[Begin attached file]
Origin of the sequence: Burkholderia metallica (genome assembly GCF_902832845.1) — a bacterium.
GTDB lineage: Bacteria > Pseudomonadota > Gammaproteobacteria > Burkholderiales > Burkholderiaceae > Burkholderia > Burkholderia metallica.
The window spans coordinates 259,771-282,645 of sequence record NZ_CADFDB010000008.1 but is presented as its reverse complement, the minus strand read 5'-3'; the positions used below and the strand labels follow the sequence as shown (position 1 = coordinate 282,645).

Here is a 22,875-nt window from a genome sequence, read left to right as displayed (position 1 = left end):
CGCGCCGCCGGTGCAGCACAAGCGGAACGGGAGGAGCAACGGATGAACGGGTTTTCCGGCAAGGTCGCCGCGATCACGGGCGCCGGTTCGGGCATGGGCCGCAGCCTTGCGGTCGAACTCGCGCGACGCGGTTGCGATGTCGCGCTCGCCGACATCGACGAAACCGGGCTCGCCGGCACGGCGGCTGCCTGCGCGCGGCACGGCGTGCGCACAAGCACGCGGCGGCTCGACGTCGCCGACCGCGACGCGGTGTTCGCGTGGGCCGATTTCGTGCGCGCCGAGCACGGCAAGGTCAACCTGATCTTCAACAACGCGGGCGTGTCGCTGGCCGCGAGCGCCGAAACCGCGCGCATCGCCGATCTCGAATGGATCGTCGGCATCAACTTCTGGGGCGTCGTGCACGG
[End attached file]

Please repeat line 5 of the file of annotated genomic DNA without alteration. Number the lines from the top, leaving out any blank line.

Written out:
CGCGCCGCCGGTGCAGCACAAGCGGAACGGGAGGAGCAACGGATGAACGGGTTTTCCGGCAAGGTCGCCGCGATCACGGGCGCCGGTTCGGGCATGGGCCGCAGCCTTGCGGTCGAACTCGCGCGACGCGGTTGCGATGTCGCGCTCGCCGACATCGACGAAACCGGGCTCGCCGGCACGGCGGCTGCCTGCGCGCGGCACGGCGTGCGCACAAGCACGCGGCGGCTCGACGTCGCCGACCGCGACGCGGTGTTCGCGTGGGCCGATTTCGTGCGCGCCGAGCACGGCAAGGTCAACCTGATCTTCAACAACGCGGGCGTGTCGCTGGCCGCGAGCGCCGAAACCGCGCGCATCGCCGATCTCGAATGGATCGTCGGCATCAACTTCTGGGGCGTCGTGCACGG